The harsh storms that cut their way through Illinois and spread into the Chicago area on Sunday seem to have done the most damage in central Illinois. Those of us urbanites got to watch television footage Monday morning of destruction throughout the rural community, and some of it bore a strong resemblance to the wreckage of Typhoon Haiyan in the Philippines.
THERE DOESN’T SEEM to be much of a death toll. But there are now many families who are now homeless – and there’s a chance that at least a few of them will never fully recover from their losses.
“Nov. 17, 2013” will go down as a historic date in that community’s story, and we’ll have to see in coming months how well Washington, Ill., manages to rebuild itself.
I bring this up because I wonder how many people here got hit with some heavy rain and strong winds and are now going to go on and on and on about how badly they were hit by Sunday’s storms. There’s going to be a lot of “trauma talk” from people who are going to want to compare their “losses” to what other people suffered from.
We were fortunate.
THE ONLY CHICAGO-located color of any significance related to Sunday’s storms was that the brunt of it hit the city proper right around the time that the Chicago Bears were preparing to play the Baltimore Ravens.
Fans had to take cover under the stands at Soldier Field, and the game itself was delayed a couple of hours. Soggy and shuddering fans got a few stories tell that they will remember much longer than the 23-20 final score – or even the fact that the Bears, themselves, won!
But it would have taken a direct tornado touchdown (as opposed to a football one) on the playing surface itself (sending those upper decks flying off into Lake Michigan, or maybe crashing into the Willis Tower) for THAT to have been more significant than the destruction in rural Illinois.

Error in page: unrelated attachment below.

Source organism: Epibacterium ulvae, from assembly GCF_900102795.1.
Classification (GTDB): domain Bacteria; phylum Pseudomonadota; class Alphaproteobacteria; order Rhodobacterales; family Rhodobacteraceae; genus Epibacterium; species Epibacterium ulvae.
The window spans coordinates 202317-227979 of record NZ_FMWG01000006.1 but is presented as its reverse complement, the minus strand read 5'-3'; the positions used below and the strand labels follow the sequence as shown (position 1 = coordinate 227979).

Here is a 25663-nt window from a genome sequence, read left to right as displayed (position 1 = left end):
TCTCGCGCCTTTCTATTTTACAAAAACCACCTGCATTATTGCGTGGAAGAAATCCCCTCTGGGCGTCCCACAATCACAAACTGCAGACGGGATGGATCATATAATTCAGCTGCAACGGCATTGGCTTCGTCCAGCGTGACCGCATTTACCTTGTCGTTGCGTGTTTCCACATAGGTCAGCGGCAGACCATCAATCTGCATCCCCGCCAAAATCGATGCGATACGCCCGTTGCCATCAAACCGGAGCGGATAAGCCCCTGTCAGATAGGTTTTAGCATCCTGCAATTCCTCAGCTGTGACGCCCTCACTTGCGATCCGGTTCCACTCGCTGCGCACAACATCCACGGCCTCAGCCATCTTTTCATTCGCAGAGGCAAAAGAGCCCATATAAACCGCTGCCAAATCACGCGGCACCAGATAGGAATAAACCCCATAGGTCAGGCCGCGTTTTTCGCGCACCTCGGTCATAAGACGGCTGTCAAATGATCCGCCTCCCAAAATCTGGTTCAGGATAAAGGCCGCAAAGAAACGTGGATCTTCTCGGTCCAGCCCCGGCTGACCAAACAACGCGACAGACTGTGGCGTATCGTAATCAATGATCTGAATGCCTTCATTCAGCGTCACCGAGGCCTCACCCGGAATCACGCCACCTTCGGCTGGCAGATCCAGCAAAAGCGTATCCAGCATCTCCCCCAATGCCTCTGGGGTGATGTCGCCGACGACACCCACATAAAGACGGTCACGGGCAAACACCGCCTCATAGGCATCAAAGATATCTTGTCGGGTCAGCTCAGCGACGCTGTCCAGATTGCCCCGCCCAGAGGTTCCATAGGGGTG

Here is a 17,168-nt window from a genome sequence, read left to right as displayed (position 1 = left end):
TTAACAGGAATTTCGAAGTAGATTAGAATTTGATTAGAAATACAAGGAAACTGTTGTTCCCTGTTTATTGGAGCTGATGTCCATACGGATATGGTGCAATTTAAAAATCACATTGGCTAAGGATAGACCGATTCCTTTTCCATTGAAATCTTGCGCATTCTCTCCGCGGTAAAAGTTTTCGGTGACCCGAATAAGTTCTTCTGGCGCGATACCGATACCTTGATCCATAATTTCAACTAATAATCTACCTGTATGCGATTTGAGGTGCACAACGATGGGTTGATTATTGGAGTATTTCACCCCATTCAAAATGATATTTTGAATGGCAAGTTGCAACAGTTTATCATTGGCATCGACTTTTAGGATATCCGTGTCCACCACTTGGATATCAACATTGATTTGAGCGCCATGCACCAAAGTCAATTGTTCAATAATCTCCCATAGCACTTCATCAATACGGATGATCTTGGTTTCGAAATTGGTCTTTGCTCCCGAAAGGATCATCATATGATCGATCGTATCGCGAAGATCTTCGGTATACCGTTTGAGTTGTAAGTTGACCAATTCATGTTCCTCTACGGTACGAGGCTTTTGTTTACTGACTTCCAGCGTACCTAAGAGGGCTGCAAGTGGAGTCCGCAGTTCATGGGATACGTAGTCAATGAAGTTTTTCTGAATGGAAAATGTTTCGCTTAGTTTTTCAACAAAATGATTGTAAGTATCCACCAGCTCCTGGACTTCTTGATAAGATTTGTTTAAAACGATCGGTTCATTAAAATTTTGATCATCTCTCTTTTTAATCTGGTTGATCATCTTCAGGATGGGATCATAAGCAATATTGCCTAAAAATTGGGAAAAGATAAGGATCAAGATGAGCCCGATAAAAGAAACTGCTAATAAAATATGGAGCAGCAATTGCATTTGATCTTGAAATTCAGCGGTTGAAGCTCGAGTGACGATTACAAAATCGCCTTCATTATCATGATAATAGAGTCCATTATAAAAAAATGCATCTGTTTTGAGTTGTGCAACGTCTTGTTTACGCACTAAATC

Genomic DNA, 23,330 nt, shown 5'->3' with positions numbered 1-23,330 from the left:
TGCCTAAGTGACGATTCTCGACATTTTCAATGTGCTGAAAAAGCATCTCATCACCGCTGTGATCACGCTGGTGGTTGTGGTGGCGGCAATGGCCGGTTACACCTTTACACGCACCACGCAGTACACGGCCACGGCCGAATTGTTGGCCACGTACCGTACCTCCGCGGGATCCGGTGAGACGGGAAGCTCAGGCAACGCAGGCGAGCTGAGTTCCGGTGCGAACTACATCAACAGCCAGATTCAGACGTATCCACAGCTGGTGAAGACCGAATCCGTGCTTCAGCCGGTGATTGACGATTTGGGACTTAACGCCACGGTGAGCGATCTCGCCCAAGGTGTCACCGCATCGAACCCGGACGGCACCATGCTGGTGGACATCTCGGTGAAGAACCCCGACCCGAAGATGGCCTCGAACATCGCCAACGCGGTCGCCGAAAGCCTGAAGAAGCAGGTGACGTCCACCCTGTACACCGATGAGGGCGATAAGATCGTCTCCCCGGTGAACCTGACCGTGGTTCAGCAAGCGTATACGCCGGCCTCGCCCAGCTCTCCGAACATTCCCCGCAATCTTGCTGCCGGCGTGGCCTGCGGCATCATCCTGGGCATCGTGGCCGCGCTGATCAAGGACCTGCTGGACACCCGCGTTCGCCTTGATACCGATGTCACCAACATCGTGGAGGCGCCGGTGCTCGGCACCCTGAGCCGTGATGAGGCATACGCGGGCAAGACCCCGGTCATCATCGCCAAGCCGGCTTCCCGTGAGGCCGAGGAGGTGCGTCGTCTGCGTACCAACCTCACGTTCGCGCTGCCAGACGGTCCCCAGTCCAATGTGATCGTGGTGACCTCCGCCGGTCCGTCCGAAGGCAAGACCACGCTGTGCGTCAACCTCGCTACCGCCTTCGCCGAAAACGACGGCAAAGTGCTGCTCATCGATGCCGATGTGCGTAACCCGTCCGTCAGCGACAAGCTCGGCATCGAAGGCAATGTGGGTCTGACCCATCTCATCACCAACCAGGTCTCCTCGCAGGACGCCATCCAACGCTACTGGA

The Chicago Tribune on Monday reported a death toll of six people across the state, with some 21 tornado touchdowns across the state.
NOT TO DETRACT too much from the people who suffered serious loss. But we should consider that most of us were very fortunate, and that we live in a place where the major devastation (the fire of 1871) occurred nearly a century-and-a-half ago.
In my own case, I was in suburban Tinley Park with my brother around mid-day, which was the point in time when the brunt of the storm soared over my head.
That isn’t too far (just one community over) from the tornado touchdown in suburban Frankfort. And I have to confess that for about 10 minutes, the sky got uglier than usual and I had to wonder if something could possibly happen outside.
Yet, the storm managed to pass over me, and within a half hour there was light again in the sky and the only evidence that anything had occurred were the leaves and branches that were blown about the street – making more of a mess than usual!
MY THOUGHTS ABOUT Sunday center around how fortunate I was NOT to have to suffer. It is a feeling we all ought to be thinking these days, even while Gov. Pat Quinn spent his Monday touring assorted sites that WERE hit by the storms.
That, and doing our part to use a rake to clean up the mess on our property.
Because just leaving it there and counting on some future storm to wash the debris away? That’s even lazier than those people whose houses already have their Christmas holiday decorations up because they never bothered to take them down last year!